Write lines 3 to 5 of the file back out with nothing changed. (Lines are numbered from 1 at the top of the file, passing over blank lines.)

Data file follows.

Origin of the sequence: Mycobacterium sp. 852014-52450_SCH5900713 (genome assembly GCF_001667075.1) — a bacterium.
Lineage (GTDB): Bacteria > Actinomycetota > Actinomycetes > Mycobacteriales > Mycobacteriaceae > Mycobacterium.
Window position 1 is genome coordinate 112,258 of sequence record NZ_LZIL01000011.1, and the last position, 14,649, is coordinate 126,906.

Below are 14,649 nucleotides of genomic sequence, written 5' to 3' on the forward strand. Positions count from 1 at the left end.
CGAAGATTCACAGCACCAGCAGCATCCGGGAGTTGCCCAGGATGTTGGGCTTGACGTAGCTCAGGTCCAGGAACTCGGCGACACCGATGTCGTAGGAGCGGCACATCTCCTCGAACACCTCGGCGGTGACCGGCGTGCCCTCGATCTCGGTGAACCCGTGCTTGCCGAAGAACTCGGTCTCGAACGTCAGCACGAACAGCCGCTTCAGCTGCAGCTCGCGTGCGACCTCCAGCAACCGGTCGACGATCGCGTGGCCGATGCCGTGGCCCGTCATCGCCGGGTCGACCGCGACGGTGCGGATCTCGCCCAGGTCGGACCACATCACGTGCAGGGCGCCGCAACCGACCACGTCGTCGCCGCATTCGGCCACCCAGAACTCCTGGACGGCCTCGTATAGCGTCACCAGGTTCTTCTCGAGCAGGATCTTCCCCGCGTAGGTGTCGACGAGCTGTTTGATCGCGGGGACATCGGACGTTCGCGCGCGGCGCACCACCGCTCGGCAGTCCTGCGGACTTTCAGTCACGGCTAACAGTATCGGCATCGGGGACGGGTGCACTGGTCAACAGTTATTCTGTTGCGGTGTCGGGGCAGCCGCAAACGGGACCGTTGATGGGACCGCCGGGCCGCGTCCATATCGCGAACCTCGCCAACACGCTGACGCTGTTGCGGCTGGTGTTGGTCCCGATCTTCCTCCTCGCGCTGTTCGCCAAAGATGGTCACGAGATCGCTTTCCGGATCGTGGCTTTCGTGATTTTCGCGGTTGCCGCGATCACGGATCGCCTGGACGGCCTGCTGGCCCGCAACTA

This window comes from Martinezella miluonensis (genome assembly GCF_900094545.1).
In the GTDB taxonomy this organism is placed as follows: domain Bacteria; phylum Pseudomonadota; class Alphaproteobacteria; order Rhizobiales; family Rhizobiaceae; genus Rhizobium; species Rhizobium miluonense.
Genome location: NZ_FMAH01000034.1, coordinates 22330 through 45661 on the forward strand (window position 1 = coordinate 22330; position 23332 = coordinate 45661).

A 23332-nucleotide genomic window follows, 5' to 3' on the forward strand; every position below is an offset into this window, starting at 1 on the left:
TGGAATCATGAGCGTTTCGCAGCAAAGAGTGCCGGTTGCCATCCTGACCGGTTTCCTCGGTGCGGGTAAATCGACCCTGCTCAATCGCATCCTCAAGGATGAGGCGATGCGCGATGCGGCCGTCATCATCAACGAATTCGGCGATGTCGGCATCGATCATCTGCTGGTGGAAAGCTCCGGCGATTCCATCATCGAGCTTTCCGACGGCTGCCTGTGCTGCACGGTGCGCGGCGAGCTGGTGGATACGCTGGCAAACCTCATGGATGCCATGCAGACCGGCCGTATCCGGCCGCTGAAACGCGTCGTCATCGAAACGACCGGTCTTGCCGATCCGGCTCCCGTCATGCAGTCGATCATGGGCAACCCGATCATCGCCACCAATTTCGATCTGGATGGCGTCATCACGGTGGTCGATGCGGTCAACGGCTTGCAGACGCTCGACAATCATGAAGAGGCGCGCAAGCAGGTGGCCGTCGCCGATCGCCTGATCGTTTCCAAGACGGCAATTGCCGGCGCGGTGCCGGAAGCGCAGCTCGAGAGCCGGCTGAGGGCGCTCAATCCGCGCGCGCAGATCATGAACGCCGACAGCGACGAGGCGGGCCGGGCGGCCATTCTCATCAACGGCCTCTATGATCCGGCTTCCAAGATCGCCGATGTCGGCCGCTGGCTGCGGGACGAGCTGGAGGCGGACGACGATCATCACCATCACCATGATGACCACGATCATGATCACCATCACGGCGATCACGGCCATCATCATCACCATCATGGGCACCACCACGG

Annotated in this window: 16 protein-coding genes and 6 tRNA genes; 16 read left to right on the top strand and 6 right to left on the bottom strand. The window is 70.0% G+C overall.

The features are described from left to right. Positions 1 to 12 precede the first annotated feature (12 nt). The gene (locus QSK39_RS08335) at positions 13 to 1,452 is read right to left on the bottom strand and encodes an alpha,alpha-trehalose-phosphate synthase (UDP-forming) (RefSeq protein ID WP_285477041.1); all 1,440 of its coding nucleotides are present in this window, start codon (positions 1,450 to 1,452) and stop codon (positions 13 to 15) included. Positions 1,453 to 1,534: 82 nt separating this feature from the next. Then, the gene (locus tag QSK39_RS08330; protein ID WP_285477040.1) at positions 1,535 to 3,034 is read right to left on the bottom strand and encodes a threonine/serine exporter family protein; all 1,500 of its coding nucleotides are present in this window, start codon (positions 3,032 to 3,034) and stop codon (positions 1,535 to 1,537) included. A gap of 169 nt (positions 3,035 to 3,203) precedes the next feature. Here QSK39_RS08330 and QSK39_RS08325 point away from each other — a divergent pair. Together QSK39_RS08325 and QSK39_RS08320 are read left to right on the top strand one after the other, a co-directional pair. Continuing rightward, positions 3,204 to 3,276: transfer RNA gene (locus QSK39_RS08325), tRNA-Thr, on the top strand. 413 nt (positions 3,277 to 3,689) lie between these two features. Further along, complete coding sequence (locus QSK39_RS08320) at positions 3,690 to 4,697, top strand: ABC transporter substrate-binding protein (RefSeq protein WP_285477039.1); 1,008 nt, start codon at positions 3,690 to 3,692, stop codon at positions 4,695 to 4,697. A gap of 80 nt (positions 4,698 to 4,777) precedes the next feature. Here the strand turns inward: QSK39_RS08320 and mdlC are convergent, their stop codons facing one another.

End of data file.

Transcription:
Window position 1 is genome coordinate 112,258 of sequence record NZ_LZIL01000011.1, and the last position, 14,649, is coordinate 126,906.

Below are 14,649 nucleotides of genomic sequence, written 5' to 3' on the forward strand. Positions count from 1 at the left end.
CGAAGATTCACAGCACCAGCAGCATCCGGGAGTTGCCCAGGATGTTGGGCTTGACGTAGCTCAGGTCCAGGAACTCGGCGACACCGATGTCGTAGGAGCGGCACATCTCCTCGAACACCTCGGCGGTGACCGGCGTGCCCTCGATCTCGGTGAACCCGTGCTTGCCGAAGAACTCGGTCTCGAACGTCAGCACGAACAGCCGCTTCAGCTGCAGCTCGCGTGCGACCTCCAGCAACCGGTCGACGATCGCGTGGCCGATGCCGTGGCCCGTCATCGCCGGGTCGACCGCGACGGTGCGGATCTCGCCCAGGTCGGACCACATCACGTGCAGGGCGCCGCAACCGACCACGTCGTCGCCGCATTCGGCCACCCAGAACTCCTGGACGGCCTCGTATAGCGTCACCAGGTTCTTCTCGAGCAGGATCTTCCCCGCGTAGGTGTCGACGAGCTGTTTGATCGCGGGGACATCGGACGTTCGCGCGCGGCGCACCACCGCTCGGCAGTCCTGCGGACTTTCAGTCACGGCTAACAGTATCGGCATCGGGGACGGGTGCACTGGTCAACAGTTATTCTGTTGCGGTGTCGGGGCAGCCGCAAACGGGACCGTTGATGGGACCGCCGGGCCGCGTCCATATCGCGAACCTCGCCAACACGCTGACGCTGTTGCGGCTGGTGTTGGTCCCGATCTTCCTCCTCGCGCTGTTCGCCAAAGATGGTCACGAGATCGCTTTCCGGATCGTGGCTTTCGTGATTTTCGCGGTTGCCGCGATCACGGATCGCCTGGACGGCCTGCTGGCCCGCAACTA